Pretrial Services - Judicial Business 2015
The number of cases opened in the pretrial services system, including pretrial diversion cases, equaled 95,013, a decrease of 5 percent from 2014.
In 40 percent of the cases opened, the major offense was related to immigration, down from 42 percent in 2014. Cases in which the major offense charged involved drugs accounted for 27 percent of pretrial services cases (up from 26 percent). Cases associated with property offenses represented 12 percent (down from 13 percent), and cases dealing with firearms offenses represented 8 percent (up from 7 percent).
Pretrial services officers prepare reports for judges to use in determining whether to order the release or detention of defendants. The reports also give judges information useful for establishing appropriate conditions for released defendants. In 2015, officers prepared 91,370 pretrial services reports (down 5 percent). Ninety-four percent of the reports were pre-bail reports.
A total of 86,659 bail determinations were made by the courts. Including immigration cases involving crimes such as illegal reentry, 27 percent of all defendants were released on bail. When immigration cases are excluded, the percentage of defendants released was 43 percent.
A total of 24,547 defendants were received for supervision by pretrial services (down 3 percent). The proportion of defendants considered to be in the country illegally continued to affect the number of persons received for supervision, because illegal aliens and defendants charged with immigration offenses are more likely to be detained given their higher risk of failure to appear in court. In 2015, 45 percent of defendants in pretrial services cases were alleged to be illegal aliens.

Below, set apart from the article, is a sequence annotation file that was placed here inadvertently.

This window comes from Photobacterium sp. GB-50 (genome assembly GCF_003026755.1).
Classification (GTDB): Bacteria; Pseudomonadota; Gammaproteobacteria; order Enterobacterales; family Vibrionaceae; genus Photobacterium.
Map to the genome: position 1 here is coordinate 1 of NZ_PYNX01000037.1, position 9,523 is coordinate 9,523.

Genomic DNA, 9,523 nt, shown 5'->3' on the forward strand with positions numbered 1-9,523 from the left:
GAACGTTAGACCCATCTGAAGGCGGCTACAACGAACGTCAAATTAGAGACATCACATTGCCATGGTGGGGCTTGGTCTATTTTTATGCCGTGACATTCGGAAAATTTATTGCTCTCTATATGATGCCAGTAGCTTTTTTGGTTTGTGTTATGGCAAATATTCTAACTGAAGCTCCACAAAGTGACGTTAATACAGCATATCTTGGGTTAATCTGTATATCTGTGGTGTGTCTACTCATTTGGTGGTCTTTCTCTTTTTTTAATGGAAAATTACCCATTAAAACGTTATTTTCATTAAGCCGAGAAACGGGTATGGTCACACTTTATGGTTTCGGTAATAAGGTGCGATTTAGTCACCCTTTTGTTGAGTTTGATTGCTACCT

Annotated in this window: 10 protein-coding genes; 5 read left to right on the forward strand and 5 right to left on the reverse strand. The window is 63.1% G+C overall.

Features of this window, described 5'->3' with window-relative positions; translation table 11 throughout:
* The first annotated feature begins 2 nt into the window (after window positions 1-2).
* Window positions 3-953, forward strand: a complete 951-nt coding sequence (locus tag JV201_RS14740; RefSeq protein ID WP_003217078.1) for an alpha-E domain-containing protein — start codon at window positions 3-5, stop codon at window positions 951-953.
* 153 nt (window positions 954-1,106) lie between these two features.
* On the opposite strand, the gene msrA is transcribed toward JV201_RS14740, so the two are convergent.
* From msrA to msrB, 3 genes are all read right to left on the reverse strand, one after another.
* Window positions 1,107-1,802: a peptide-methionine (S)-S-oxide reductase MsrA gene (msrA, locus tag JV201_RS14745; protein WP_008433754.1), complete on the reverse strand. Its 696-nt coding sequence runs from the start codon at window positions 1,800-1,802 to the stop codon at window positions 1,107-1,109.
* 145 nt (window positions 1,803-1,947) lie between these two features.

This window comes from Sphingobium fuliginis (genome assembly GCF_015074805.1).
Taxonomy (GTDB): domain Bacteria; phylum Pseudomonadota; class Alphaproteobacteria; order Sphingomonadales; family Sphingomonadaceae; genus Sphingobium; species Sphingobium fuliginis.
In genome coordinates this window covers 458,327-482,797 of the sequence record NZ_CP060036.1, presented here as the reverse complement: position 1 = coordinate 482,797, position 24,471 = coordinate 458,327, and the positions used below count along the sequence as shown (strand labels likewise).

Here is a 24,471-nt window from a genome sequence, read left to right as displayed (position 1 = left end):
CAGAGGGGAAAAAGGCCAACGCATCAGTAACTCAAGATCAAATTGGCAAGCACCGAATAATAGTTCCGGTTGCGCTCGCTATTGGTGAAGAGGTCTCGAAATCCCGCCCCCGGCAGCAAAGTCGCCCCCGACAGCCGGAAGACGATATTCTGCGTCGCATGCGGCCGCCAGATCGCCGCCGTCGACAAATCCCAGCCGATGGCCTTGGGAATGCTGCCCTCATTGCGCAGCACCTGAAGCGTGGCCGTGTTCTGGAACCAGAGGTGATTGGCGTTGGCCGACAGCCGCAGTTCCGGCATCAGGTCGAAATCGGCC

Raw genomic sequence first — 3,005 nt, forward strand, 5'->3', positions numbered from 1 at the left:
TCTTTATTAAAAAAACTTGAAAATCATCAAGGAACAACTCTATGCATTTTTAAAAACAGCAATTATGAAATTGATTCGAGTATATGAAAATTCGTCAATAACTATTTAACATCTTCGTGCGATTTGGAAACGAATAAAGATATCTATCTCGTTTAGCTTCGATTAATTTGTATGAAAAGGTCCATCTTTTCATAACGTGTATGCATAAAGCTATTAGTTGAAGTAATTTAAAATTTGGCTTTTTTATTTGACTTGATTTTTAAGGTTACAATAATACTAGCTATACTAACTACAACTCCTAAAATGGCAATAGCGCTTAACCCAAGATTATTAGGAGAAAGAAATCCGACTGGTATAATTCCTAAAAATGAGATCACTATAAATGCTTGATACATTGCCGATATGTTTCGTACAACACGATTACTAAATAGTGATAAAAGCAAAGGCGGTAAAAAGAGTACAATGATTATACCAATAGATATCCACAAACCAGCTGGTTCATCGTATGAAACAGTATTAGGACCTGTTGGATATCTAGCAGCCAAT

For persons under pretrial services supervision, officers monitor compliance with the release conditions set by the courts, provide necessary support services (such as substance abuse treatment and location monitoring), and inform the courts and U.S. attorneys of apparent violations of release conditions. A total of 26,578 defendants were released with specified conditions in 2015. The release condition ordered most often was pretrial services supervision, which was imposed on 89 percent of defendants released, up 1 percent from last year.
Substance abuse treatment and testing were ordered for 38 percent of defendants (up 2 percent from last year). Substance abuse testing alone (without treatment) was ordered for 15 percent of defendants, the same as the previous year.
Pretrial diversion is a period of supervision proposed by a U.S. attorney and agreed to by a defendant as an alternative to the prosecution of criminal charges in federal court. Diversion preserves prosecutorial and judicial resources for more serious criminal matters. In 2015, the number of pretrial diversion cases activated increased more than 3 percent to 737 and accounted for less than 1 percent of activated cases.
Over the past five years, the number of pretrial services reports prepared has fallen 17 percent, and the number of persons interviewed has also decreased 17 percent to 50,537 (not all defendants are interviewed—defendants may decline to be interviewed, and sometimes interviews are not possible—but for each defendant, a pretrial services report is usually written).